Jesse Maple first carried the Bible because his mother taught him to respect the Holy Book. Then he saw the Scripture as a kind of good luck charm. But soon enough, Maple saw it as evidence that God loved him and was with him in the jungles of Vietnam.
In all, seven US soldiers have carried that same small book since 1967. By 2019, they had brought it with them through 11 combat tours in five countries. For each of the men, the Bible was a source of comfort, an assurance of protection, and the promise of a fuller relationship with God. They carried the Scripture to keep them safe, but they found a deeper security inside its pages.
Physically, this Bible isn’t much to look at. It’s about five inches long and three inches wide, Maple estimates. It’s the King James Version. It has a black leather cover, now well worn and torn at the edges, with the pages at risk of falling out.
“You wouldn’t believe what that Bible has been through,” Maple said.
He carried it through his tour in Vietnam. He was drafted into the Army at 19, a kid from West Lafayette, Ohio. He told CT he was living a wild and backslidden life at the time. But then a man with Gideons International gave him the Bible. His mother taught him to respect the Scripture, so he stuck it in his pocket and kept it there.
It was still with him during one intense firefight when bullets ripped through the pack on his back. They pierced a can of fruit but left him unharmed. Afterward, Maple was standing there, juice leaking on the ground, when a passing Catholic priest told him, “The Lord was with you today.”
Maple immediately thought of the little Bible in his pocket.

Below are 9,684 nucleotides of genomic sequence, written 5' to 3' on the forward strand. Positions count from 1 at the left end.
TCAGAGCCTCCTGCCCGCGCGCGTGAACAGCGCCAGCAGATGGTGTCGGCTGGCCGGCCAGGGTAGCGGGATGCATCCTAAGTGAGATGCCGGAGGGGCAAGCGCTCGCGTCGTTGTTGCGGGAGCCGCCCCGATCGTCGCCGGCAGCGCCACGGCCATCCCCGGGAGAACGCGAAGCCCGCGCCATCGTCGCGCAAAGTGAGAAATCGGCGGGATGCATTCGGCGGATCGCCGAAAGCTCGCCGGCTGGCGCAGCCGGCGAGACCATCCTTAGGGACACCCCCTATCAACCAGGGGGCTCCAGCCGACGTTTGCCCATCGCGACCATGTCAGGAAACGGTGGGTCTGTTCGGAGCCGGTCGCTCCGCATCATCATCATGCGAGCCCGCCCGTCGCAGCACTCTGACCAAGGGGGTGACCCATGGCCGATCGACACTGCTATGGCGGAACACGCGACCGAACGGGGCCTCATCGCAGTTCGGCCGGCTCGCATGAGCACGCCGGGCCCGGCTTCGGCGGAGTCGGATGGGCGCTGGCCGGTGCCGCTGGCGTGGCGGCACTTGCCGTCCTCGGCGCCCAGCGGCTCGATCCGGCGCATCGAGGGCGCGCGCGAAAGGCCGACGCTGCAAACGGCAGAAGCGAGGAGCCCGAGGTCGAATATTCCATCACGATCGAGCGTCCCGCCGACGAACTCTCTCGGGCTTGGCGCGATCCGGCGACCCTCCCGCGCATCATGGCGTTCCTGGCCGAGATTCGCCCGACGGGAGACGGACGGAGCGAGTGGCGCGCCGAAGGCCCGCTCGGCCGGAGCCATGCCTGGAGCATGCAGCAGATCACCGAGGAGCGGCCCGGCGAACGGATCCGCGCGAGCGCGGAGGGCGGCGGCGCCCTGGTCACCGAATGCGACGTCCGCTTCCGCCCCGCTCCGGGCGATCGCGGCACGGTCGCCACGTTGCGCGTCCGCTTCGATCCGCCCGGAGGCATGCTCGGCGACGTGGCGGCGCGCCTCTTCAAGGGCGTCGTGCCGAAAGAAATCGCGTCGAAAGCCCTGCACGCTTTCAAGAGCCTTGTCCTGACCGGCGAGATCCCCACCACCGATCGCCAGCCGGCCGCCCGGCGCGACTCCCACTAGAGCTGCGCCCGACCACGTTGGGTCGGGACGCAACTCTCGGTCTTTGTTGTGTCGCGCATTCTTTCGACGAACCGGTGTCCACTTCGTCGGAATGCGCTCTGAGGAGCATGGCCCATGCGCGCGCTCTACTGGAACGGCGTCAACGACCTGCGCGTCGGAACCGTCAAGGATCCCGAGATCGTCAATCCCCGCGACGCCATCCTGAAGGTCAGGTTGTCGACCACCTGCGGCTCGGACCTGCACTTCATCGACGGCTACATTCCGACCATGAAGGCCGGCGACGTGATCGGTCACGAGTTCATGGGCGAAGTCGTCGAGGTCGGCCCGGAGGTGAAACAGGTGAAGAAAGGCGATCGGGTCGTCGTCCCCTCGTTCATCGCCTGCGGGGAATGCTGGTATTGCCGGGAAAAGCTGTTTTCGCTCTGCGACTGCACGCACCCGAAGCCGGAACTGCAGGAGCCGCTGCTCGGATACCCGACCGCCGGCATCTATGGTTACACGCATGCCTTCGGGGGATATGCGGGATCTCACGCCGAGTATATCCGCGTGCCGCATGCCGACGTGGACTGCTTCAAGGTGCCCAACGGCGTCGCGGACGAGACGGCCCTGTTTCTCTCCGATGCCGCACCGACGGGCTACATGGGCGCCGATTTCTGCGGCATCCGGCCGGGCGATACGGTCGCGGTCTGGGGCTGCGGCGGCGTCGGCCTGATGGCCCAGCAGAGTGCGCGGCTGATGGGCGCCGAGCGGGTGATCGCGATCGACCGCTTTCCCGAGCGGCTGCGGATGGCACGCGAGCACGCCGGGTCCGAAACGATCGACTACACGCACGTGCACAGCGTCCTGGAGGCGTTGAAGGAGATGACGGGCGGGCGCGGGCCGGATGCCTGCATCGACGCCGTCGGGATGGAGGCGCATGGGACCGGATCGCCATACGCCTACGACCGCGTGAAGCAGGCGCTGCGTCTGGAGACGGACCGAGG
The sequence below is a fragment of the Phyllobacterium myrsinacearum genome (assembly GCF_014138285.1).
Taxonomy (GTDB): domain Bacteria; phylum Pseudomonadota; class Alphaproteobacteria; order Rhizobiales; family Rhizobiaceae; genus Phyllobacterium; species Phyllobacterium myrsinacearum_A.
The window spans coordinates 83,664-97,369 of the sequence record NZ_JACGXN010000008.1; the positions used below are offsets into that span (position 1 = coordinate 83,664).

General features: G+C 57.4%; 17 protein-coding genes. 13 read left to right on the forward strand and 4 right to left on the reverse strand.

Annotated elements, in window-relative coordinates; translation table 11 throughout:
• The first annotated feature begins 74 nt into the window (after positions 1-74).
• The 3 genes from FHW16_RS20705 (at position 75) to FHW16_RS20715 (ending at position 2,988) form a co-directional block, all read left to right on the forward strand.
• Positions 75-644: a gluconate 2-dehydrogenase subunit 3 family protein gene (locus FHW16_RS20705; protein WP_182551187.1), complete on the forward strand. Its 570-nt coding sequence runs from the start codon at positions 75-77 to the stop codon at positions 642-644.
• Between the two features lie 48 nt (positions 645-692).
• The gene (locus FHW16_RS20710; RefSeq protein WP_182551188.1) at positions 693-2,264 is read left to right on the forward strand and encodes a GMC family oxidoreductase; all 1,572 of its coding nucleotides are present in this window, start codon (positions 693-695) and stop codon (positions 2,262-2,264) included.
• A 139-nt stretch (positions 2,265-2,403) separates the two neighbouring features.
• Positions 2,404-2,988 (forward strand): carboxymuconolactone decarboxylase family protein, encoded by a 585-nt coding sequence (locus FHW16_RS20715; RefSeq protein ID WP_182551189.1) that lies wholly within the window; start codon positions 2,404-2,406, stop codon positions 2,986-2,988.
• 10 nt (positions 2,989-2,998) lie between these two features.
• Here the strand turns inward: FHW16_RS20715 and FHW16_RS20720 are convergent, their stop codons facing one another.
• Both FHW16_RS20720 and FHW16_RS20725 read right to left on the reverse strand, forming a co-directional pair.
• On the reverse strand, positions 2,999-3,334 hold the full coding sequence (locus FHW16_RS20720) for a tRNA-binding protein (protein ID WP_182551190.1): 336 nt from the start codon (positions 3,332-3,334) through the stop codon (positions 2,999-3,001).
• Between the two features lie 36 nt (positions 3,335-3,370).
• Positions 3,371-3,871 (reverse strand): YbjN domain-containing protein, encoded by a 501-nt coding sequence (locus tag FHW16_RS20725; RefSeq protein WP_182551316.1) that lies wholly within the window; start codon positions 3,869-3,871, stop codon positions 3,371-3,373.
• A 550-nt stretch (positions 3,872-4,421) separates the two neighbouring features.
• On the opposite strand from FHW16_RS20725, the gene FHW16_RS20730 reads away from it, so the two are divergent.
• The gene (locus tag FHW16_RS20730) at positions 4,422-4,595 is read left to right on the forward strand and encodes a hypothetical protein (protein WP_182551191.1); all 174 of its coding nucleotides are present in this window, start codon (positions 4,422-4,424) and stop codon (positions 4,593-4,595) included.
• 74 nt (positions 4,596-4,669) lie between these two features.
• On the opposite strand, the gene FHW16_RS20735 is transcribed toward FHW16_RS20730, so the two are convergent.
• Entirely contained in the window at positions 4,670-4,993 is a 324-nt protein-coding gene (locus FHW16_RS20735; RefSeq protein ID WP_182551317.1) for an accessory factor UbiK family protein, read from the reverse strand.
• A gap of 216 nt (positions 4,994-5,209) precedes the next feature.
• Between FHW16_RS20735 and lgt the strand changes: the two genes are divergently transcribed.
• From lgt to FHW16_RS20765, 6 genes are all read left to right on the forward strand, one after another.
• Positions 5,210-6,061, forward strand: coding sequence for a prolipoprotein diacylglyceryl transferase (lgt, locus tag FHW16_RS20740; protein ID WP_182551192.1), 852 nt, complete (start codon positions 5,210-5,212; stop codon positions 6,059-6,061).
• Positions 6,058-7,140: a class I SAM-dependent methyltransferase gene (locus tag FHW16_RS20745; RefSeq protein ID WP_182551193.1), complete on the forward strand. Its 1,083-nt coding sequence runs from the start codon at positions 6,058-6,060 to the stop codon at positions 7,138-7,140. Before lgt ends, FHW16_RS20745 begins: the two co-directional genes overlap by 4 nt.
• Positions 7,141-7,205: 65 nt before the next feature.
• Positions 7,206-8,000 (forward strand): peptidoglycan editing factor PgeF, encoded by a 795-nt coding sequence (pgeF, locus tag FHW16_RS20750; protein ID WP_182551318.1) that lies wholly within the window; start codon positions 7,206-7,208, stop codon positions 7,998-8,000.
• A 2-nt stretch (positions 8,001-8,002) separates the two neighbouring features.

According to religious studies professor Jonathan Ebel, soldiers’ responses to the violence and trauma of war have often been seen as superstitious and irrational. But they are better understood as theology. In the chaos of combat, people turn from material explanations and seek spiritual answers.
“We frequently see soldiers lifting their eyes and minds above the immediate and obvious answers—a well-aimed bullet or shell, a well-timed attack or overzealous commander—and offering deeper, more theological explanations,” writes Ebel, who teaches at the University of Illinois Urbana-Champaign, in Faith in the Fight. “Many soldiers testified that God was the author of individual fates in combat; that it was God who was everywhere at work.”
That may be why American service members are more likely to engage with the Bible when they deploy into combat zones. According to the 2020 State of the Bible study, produced by the American Bible Society and Barna Group, about 3 percent of veterans generally are “Bible centered,” meaning they read Scripture regularly and say it has an influence on their life decisions. But among veterans who saw combat, the figure rises to 10 percent, according to the study.
Paul V. McCullough III, who retired as a lieutenant colonel after more than 20 years in the Army, said that was his experience. Facing death makes you reflect on eternity and think, “I need to figure out what I’m doing with my life,” he said. Today, McCullough is an ordained minister and works with the American Bible Society, developing and promoting material for service members and their families.
“I try to express to them the real importance of that deep personal faith with the God of the universe,” McCullough said. “When people are engaged and rooted in the Word of God, they’re happier and healthier and they feel like they’re fulfilled in their life. … They have a purpose for what they’re doing.”